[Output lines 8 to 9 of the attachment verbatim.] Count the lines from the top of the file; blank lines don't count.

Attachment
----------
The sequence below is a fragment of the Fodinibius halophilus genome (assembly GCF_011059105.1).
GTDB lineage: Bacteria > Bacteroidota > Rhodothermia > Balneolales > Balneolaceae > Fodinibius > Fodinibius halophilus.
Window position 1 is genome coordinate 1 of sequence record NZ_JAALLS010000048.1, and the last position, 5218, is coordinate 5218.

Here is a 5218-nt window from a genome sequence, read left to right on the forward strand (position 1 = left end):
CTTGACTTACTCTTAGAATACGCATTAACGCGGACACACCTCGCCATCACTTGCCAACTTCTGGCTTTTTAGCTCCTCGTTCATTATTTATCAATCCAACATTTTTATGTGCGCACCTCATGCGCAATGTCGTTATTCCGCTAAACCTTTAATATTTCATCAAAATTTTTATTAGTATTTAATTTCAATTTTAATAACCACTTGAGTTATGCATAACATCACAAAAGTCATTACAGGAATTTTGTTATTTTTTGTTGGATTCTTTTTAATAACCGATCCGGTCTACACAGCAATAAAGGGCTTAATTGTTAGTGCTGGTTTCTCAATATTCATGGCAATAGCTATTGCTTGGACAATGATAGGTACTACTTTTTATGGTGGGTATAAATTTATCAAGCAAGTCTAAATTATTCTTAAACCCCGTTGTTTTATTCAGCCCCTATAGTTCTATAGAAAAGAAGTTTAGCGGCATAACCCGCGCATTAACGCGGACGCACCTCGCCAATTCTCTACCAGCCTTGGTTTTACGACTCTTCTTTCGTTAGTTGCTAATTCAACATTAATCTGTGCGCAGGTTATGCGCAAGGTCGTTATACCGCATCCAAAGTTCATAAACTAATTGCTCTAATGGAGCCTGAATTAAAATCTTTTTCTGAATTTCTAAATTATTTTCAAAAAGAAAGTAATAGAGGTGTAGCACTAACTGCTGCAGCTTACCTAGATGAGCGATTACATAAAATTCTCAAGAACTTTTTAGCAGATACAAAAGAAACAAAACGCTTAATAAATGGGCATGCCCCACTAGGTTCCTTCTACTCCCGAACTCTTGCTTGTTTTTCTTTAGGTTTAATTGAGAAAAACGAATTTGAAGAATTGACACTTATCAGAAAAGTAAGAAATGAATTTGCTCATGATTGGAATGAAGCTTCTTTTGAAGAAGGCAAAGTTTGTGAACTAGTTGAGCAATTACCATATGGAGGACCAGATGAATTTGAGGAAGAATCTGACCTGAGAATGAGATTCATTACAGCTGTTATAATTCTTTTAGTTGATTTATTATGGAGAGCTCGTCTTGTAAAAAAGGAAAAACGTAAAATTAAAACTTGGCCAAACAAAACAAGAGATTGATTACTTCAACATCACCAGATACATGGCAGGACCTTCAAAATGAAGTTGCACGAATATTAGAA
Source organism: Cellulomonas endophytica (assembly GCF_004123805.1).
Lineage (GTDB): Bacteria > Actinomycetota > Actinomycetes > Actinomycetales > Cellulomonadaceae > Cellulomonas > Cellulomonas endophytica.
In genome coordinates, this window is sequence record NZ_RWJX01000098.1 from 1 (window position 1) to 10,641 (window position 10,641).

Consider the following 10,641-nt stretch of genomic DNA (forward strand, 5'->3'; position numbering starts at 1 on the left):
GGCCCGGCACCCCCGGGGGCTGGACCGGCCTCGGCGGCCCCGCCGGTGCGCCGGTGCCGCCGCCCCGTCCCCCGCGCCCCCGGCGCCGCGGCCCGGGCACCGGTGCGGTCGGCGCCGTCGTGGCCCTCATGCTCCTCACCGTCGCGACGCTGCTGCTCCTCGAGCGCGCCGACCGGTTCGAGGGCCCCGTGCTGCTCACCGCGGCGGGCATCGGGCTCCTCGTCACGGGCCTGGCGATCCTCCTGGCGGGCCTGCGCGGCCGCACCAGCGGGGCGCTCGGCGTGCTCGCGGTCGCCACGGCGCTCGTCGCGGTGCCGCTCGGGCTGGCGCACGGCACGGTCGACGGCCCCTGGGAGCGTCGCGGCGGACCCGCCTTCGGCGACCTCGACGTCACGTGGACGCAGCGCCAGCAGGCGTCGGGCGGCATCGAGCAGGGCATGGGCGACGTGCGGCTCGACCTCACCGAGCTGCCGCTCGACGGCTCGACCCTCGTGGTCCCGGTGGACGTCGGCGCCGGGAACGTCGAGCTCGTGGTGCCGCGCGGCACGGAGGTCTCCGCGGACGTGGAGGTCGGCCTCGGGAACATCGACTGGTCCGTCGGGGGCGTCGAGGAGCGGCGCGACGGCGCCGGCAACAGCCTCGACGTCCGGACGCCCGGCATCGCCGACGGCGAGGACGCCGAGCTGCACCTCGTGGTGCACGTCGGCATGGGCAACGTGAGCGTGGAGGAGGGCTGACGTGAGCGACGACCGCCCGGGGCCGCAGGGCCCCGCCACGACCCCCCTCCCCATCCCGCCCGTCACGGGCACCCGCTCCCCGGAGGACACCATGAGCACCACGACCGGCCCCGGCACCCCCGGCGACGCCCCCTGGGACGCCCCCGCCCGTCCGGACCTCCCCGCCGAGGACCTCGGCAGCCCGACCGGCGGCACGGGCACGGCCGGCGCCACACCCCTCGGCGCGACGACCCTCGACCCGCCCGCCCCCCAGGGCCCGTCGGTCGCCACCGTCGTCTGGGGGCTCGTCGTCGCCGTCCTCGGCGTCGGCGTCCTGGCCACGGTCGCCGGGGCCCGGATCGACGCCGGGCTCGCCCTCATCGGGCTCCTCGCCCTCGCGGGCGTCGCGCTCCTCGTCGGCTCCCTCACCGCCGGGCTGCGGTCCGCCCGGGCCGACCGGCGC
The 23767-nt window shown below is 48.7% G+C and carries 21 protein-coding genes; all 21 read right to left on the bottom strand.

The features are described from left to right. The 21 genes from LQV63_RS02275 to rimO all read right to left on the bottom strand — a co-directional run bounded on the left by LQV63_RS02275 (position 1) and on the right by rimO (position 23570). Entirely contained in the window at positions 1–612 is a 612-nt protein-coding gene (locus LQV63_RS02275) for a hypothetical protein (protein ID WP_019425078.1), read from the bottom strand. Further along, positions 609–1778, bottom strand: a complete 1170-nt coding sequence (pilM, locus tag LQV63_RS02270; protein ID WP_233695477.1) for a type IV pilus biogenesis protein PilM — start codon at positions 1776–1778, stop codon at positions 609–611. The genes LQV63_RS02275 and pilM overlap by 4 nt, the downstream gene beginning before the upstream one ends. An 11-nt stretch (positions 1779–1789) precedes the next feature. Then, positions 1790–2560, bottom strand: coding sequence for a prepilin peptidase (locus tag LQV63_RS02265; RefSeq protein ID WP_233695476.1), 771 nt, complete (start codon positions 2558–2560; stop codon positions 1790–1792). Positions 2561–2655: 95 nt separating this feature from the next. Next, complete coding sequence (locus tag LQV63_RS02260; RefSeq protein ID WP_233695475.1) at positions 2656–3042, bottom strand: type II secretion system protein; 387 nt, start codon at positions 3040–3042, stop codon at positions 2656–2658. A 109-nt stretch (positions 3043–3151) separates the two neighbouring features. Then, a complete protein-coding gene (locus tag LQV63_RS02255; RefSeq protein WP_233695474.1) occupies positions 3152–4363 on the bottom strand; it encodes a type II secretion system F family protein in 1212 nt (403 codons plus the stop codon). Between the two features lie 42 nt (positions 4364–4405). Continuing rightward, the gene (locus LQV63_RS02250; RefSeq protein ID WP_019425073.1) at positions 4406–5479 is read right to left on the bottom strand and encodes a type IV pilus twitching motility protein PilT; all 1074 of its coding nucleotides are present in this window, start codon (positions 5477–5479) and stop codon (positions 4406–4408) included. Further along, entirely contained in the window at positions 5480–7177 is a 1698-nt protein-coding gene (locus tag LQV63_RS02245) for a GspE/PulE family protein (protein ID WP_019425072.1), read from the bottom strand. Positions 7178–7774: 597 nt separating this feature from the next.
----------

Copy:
In genome coordinates, this window is sequence record NZ_RWJX01000098.1 from 1 (window position 1) to 10,641 (window position 10,641).

Consider the following 10,641-nt stretch of genomic DNA (forward strand, 5'->3'; position numbering starts at 1 on the left):